So, having gotten himself into what we are supposed to believe was the single greatest dilemma a guy these days could get himself into, Matt promptly meets the woman of his dreams. I was sorry that somebody in the movie didn't interrupt the action and make the obvious point that meeting this woman was the thing that would really help him forget his ex-girlfriend, but by that time Matt had started to enjoy using his time more wisely (he used to spend every waking hour thinking about sex, of all things). And, of course, his vow had become a sacred trust, as well as the object of the hottest gambling ring on the Internet, run out of his own office. It seems that the guys in his office couldn't help putting some money down because the only thing they think about is gambling. All the time. But they're supposed to think about sex all the time. Which is a paradox, which could destroy the universe

Sorry, distracted by The Time Machine. Where was I? Ah, yes, poor Matt's dilemma. The woman of his dreams is…so close…and yet…he can't kiss her, can't hold her, can't touch her at all. (Again, won't someone remind this poor sap why he took that Lenten vow in the first place?) Yet, because he is such a sensitive, great guy, they have a great time together anyway, fall in love, and end up having one of the most erotic love scenes to come out of Hollywood in decades.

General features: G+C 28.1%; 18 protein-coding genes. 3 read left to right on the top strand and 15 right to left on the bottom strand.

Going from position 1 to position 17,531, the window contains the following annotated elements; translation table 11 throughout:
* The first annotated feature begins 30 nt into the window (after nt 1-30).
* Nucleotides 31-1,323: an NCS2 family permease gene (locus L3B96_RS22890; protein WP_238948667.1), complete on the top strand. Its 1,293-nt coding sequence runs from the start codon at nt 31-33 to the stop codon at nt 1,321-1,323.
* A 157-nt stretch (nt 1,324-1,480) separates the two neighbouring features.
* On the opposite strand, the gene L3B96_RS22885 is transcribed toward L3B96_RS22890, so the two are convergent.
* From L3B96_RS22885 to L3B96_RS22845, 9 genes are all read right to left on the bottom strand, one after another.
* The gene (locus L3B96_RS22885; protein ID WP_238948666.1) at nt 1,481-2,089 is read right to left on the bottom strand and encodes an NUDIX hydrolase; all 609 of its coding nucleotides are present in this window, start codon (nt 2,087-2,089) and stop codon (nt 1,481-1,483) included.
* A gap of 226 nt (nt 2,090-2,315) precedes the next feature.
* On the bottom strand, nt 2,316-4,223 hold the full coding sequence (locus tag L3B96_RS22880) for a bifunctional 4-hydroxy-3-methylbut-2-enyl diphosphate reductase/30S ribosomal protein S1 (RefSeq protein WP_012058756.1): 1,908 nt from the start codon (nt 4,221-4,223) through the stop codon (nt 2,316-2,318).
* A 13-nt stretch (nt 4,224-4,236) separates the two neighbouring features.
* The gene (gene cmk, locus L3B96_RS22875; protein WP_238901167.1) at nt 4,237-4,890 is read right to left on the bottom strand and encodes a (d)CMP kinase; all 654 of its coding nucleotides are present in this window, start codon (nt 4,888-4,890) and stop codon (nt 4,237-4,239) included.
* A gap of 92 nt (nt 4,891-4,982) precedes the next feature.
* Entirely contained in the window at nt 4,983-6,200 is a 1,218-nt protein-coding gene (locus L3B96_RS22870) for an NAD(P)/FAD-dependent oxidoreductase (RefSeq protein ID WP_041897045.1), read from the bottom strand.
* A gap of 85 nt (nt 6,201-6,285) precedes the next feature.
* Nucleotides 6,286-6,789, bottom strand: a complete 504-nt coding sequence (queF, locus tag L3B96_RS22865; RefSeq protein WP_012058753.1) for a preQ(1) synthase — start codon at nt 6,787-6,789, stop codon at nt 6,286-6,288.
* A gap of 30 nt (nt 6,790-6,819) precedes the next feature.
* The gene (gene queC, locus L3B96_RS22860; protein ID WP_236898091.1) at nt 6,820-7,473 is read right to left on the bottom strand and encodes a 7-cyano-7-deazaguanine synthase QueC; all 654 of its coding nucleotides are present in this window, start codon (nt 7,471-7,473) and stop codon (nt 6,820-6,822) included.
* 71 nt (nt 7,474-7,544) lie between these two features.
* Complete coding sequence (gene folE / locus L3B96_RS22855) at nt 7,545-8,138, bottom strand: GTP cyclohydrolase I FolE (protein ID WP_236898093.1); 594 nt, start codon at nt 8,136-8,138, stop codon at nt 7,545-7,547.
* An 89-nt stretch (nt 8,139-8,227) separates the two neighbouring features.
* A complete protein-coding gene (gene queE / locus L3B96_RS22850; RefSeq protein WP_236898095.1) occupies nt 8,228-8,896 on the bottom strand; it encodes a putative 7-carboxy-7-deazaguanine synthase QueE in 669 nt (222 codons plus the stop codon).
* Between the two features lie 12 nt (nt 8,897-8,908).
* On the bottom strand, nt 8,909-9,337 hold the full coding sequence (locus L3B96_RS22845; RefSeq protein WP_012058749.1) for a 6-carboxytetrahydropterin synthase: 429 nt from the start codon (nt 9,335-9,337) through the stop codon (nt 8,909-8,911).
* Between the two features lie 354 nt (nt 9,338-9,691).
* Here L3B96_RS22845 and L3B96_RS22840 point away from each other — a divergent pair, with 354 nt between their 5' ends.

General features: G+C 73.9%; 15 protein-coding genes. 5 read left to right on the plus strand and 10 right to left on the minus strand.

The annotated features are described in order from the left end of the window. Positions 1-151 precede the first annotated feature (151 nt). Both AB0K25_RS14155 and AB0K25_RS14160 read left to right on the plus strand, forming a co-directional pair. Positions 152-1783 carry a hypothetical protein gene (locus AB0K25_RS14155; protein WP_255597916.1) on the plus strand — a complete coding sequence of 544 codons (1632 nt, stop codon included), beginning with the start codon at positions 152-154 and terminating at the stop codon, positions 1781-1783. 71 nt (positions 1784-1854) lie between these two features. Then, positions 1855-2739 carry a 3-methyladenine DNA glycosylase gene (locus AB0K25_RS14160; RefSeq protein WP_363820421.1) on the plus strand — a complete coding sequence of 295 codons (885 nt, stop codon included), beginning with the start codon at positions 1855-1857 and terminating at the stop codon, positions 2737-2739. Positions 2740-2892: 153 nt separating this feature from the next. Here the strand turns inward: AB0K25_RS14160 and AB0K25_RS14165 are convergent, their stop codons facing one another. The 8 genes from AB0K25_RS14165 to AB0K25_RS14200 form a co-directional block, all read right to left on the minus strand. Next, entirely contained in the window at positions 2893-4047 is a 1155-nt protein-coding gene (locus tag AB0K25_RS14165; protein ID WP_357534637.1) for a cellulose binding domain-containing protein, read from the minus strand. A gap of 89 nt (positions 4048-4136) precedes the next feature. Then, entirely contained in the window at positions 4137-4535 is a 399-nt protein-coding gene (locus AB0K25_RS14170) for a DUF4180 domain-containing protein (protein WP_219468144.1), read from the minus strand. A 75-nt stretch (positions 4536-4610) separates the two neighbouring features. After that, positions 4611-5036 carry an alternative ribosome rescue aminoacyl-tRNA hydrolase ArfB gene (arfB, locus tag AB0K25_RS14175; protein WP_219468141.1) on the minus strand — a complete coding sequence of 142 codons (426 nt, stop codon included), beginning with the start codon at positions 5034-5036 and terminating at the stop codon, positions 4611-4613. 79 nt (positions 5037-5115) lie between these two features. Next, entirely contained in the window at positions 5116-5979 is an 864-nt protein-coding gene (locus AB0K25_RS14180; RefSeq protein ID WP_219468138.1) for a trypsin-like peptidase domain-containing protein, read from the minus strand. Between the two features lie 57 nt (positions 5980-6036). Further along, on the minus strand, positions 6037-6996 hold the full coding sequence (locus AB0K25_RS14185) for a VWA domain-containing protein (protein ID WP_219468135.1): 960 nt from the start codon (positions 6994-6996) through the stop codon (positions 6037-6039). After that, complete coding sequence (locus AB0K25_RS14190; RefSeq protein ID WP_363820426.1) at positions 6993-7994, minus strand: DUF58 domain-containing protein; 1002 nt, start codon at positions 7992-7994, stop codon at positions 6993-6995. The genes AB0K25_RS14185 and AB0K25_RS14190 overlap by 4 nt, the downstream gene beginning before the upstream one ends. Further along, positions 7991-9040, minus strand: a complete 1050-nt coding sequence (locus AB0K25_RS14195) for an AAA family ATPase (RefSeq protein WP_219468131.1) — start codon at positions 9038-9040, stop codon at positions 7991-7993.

Whoops, did I just say that Matt is a sensitive, great guy? The same Matt who is supposed to be so shallow, who only ever has one night stands and never has any satisfying relationships, and whose own brother says that depth and character are definitely not his strong suits? Yep, same guy. Yes, Houston, we do have a problem. Writer Rob Perez, whose script suggests that Matt is some Night at the Roxbury lothario, must not have spoken with director Michael Lehmann, who entirely avoids any scene, or even any shot, where Matt is any less than the perfect guy. He always well spoken, polite, thoughtful; hell, he's been stuck on his old girlfriend for six months! The guy's excessively sensitive. It doesn't help that every other guy in the film is the picture of satiric sleaze, either; they make Matt look like Jimmy Stewart, or, well, Tom Hanks even.